I have low adrenal function and low blood serum DHEA, take a daily supplement (as per my doctor's instructions). I am aware of the overuse of DHEA, it's a powerful hormone! The Life Extension Foundation offers a cream with DHEA & melatonin that has just enough of the 2 substances to help your skin, but not get into circulation.
Here's the LEF's take on skin aging -- I'd love to hear your take on their theories!
DHEA and Melatonin
The sleep hormone (melatonin) and the anti-stress hormone (DHEA) are both found in human skin. Both are converted to other entities with important jobs to do. DHEA is converted into estrogen- and androgen-type metabolites found only in skin (Labrie et al. 2000). Melatonin is synthesized in skin. In low concentrations it can stimulate cell growth. This type of on-site, organ-specific production of hormones is called intracrine biosynthesis . Intracrine biosynthesis allows different organs to manufacture the substances they need without flooding the entire body with growth factors.
Estrogen's skin-enhancing effects are well-known (Dunn et al. 1997; Shah et al. 2001). It provokes collagen and a moisture factor known as hyaluronic acid . Aging decreases both estrogen and collagen. Enzymes that convert DHEA to estrogen also decline. Not surprisingly, women who take synthetic estrogen have scientifically proven thicker skin. Women who take both estrogen and testosterone have really thick skin (48% thicker than women who don't take either hormone) (Brincat et al. 1983). DHEA is converted to both estrogen and testosterone, providing the benefits of both hormones.
Although the exact roles of DHEA and melatonin in human skin are still under scrutiny, researchers have identified several mechanisms through which these hormones protect against aging, maintain the health of skin, and affect how sunlight reacts with skin cells.
Skin is such a specialized organ that it has its own immune system. It has been proposed that faulty skin immunity affects the entire immune system. Sunlight can penetrate deep into skin and alter immunity directly, or it can cause changes in dermis and epidermis that provoke immune changes. Sunlight affects hormones. It decreases melatonin, norepinephrine, and acetylcholine, and increases cortisol, serotonin, GABA, and dopamine.
Studies show that both DHEA and melatonin are absorbed by skin when applied topically. A study from CHUL Research Center (in Canada) shows that the activity of DHEA applied topically is 85-90% greater than when taken orally (at least in rodents). No special carriers are needed to get DHEA and melatonin into skin. A properly formulated topical preparation of melatonin and DHEA will contain just enough hormone to benefit skin without providing enough to escape into circulation. It makes sense to apply the hormones directly to the skin if skin protection is the goal, since ingested hormones may end up everywhere but the skin (Labrie et al. 2000).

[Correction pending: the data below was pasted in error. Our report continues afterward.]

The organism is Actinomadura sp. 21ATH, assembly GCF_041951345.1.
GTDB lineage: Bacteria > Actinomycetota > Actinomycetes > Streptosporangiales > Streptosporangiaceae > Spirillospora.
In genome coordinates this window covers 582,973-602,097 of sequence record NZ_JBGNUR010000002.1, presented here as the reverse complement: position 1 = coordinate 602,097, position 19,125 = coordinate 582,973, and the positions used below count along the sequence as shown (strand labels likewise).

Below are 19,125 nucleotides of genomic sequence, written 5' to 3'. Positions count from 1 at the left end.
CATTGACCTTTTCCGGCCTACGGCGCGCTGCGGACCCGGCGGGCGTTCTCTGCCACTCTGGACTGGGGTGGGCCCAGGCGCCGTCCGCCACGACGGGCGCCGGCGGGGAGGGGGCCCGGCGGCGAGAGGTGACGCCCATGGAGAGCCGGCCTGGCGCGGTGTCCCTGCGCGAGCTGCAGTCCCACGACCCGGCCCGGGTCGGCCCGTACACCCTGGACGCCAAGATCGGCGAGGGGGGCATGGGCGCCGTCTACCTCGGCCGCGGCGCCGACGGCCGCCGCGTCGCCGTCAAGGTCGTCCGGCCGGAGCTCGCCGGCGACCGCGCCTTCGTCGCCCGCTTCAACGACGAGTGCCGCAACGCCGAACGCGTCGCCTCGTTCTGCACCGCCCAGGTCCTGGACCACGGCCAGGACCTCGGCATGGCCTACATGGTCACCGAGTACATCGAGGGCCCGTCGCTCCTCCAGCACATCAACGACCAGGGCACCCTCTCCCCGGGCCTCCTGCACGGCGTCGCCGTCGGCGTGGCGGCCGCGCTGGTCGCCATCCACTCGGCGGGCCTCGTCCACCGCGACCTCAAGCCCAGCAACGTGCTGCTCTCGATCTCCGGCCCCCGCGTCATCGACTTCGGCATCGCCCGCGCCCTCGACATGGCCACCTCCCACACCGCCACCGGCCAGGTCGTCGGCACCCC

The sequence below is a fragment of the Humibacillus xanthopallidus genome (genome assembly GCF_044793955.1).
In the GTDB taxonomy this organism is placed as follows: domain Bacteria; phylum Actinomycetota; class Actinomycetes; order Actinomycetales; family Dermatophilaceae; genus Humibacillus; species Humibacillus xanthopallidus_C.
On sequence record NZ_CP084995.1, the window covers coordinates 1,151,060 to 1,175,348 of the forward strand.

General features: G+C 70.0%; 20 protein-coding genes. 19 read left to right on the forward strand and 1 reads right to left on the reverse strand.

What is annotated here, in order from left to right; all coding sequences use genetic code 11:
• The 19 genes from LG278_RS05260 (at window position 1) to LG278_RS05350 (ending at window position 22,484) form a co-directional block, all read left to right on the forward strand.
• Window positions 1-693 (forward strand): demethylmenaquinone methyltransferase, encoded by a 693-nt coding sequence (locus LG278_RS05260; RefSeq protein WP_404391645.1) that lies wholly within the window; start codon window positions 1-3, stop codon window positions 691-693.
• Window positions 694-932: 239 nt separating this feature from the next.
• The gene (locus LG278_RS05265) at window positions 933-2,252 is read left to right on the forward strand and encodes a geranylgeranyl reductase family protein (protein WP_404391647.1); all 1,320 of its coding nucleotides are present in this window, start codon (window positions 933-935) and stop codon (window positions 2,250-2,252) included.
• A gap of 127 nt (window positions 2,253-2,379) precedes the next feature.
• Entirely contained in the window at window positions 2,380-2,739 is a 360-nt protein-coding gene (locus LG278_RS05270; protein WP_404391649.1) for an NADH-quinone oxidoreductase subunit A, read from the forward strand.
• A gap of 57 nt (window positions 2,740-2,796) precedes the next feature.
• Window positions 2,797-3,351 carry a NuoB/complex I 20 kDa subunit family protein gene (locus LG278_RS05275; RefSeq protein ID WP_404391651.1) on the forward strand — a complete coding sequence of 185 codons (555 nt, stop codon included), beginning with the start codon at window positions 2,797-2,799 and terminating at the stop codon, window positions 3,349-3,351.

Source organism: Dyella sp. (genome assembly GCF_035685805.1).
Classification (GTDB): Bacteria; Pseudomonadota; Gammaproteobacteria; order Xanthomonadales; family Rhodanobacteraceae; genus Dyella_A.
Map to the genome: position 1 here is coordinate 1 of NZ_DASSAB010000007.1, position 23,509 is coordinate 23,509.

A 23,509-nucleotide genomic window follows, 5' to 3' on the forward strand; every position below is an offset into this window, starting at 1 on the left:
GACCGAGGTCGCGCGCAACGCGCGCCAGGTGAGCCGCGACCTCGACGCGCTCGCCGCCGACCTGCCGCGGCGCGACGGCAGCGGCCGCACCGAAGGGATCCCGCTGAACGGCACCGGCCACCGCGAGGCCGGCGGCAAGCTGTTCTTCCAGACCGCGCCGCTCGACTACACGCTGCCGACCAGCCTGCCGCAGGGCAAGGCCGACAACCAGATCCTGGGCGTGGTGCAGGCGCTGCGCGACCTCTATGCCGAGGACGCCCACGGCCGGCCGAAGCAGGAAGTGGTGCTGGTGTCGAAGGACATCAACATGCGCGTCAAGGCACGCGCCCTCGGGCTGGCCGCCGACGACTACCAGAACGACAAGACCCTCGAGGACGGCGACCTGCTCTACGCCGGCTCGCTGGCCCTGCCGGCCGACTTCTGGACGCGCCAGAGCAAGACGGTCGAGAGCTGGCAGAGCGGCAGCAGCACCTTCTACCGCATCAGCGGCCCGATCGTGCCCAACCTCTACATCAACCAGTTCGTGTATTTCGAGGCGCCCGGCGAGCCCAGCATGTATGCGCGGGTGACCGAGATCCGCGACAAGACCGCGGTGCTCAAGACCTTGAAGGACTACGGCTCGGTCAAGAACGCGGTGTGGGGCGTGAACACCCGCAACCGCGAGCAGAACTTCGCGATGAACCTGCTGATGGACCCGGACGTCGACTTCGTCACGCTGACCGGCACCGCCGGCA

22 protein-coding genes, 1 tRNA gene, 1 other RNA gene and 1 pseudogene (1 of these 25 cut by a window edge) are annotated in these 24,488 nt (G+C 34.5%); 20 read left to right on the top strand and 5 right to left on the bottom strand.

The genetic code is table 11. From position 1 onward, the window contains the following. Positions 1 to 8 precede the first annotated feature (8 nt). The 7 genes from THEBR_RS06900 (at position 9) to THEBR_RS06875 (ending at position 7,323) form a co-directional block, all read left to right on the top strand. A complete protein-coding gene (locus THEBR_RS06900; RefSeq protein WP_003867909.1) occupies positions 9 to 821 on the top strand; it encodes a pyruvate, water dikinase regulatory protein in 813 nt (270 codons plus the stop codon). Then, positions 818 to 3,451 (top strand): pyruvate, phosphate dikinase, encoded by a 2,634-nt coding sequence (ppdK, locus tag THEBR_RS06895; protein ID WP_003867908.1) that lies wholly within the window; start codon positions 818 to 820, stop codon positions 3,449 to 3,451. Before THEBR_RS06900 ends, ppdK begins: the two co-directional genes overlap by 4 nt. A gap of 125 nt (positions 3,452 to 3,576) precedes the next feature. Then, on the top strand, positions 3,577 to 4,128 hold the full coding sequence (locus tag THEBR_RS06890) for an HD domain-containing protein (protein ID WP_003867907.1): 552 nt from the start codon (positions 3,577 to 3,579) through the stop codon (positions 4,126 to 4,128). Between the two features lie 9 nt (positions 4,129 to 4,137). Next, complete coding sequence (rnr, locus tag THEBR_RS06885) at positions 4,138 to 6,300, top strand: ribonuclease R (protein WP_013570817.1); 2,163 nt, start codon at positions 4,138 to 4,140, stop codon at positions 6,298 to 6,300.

DHEA Saves Skin
DHEA has beneficial effects beyond its conversion to skin-friendly hormones. DHEA itself has powerful skin protective effects. A study in the Journal of Surgical Research demonstrates the extraordinary ability of topically applied DHEA to protect skin's delicate blood vessels. Researchers found that if DHEA was applied after a serious burn, the blood vessels underlying the burned area are protected (Araneo et al. 1995). Protecting the blood vessels saves the skin. Skin and blood vessels that would otherwise die and peel off can be saved by DHEA. No one knows for sure how DHEA saves skin this way, but its anti-inflammatory action no doubt has something to do with it. DHEA prevents destructive white blood cells and their biochemical cousins from gearing up. In particular, DHEA affects a blood vessel killer known as "tumor necrosis factor."
DHEA has action against everyday insults as well. By maintaining skin immunity, DHEA preserves the ability of skin to react to cancer-causing, skin-destroying pollutants in air, food, and water. DHEA also has antioxidant action against peroxyl and superoxide free radicals.
Free radical defense may have a lot to do with DHEA's ability to prevent skin cancer and papillomas (benign tumors). According to several studies in mice, topically applied DHEA keeps oxidant-loving enzymes at bay. Chemicals with carcinogenic potential depend on oxidases for transformation. DHEA's antioxidant action stops them (Schwartz et al. 1986a; Schwartz et al. 1986b; Hastings et al. 1988). DHEA has another important defense: It keeps chemical carcinogens from binding to DNA (Pashko et al. 1985; Pashko et al. 1991).
Melatonin is an antioxidant hormone that protects against UV radiation (Fischer et al. 1999). A group at the University of Zurich has shown that topical melatonin gives excellent protection against sunburn if applied before sun exposure (Bangha et al. 1997). Melatonin also appears to have a role in repairing burned skin. In a study in Brain Research Bulletin , melatonin levels rose 6 hours after burn injury, then fell to normal (Scott et al. 1986).
In small amounts, melatonin causes skin cells to proliferate. (In large amounts, it stops proliferation.) People with psoriasis and atopic eczema do not have normal melatonin secretion. Instead of peaks, they have valleys. With psoriasis, melatonin peaks in the day when it shouldn't, and patients have little at night. It is surprising that a hormone connected to sleep has a lot to do with skin health, but maybe not to those researchers who consider the pineal gland another endocrine gland. Melatonin is secreted by the pineal gland.
I look forward to hearing your take on this! Thaks so much -- can't wait to get my shipment -- (*Hoo-Hoo-Hoo-Ha-Ha-Ha* -- the mad scientist emerges,... )
P.S. I'm the one in cow country, Ohio --